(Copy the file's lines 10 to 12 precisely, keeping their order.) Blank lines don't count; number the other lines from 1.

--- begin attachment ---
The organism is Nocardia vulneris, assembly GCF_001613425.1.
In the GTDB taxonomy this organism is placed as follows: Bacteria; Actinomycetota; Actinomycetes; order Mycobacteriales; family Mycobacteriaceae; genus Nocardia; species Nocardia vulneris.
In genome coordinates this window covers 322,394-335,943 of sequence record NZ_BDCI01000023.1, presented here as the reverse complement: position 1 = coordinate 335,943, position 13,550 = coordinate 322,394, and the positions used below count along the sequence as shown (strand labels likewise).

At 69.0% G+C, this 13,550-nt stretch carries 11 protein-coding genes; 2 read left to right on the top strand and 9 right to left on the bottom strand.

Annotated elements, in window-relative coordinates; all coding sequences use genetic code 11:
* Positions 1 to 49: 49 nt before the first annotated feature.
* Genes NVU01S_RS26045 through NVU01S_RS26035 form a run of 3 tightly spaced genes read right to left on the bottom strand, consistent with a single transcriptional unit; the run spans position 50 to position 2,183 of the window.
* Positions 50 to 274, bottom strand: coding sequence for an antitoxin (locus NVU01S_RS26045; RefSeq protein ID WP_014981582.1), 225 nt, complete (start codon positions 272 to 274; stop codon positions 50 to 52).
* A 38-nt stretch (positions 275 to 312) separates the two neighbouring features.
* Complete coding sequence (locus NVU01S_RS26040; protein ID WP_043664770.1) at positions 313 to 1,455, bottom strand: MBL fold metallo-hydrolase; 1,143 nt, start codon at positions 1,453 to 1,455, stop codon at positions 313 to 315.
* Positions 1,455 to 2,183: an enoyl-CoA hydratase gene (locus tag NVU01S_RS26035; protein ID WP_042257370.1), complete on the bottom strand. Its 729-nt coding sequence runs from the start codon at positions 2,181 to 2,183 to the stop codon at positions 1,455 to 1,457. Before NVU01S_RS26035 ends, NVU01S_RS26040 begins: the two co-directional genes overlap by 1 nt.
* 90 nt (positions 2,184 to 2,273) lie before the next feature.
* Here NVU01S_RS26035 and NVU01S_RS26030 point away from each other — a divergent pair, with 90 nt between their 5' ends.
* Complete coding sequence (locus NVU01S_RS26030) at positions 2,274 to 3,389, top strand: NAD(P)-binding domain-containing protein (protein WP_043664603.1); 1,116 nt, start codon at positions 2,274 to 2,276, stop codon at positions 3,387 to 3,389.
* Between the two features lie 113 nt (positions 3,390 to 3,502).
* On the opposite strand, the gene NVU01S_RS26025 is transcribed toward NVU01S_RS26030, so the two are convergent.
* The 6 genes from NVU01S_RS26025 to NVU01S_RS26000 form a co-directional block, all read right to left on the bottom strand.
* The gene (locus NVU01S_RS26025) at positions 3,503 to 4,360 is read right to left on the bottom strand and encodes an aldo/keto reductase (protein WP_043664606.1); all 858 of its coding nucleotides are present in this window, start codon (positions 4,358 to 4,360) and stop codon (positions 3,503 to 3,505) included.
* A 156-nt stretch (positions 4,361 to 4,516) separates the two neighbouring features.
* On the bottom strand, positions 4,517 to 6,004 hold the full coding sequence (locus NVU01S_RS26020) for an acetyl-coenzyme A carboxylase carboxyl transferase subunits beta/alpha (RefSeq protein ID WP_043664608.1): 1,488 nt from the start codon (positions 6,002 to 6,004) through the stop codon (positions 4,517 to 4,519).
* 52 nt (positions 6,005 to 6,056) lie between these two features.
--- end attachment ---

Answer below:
* Complete coding sequence (locus NVU01S_RS26040; protein ID WP_043664770.1) at positions 313 to 1,455, bottom strand: MBL fold metallo-hydrolase; 1,143 nt, start codon at positions 1,453 to 1,455, stop codon at positions 313 to 315.
* Positions 1,455 to 2,183: an enoyl-CoA hydratase gene (locus tag NVU01S_RS26035; protein ID WP_042257370.1), complete on the bottom strand. Its 729-nt coding sequence runs from the start codon at positions 2,181 to 2,183 to the stop codon at positions 1,455 to 1,457. Before NVU01S_RS26035 ends, NVU01S_RS26040 begins: the two co-directional genes overlap by 1 nt.
* 90 nt (positions 2,184 to 2,273) lie before the next feature.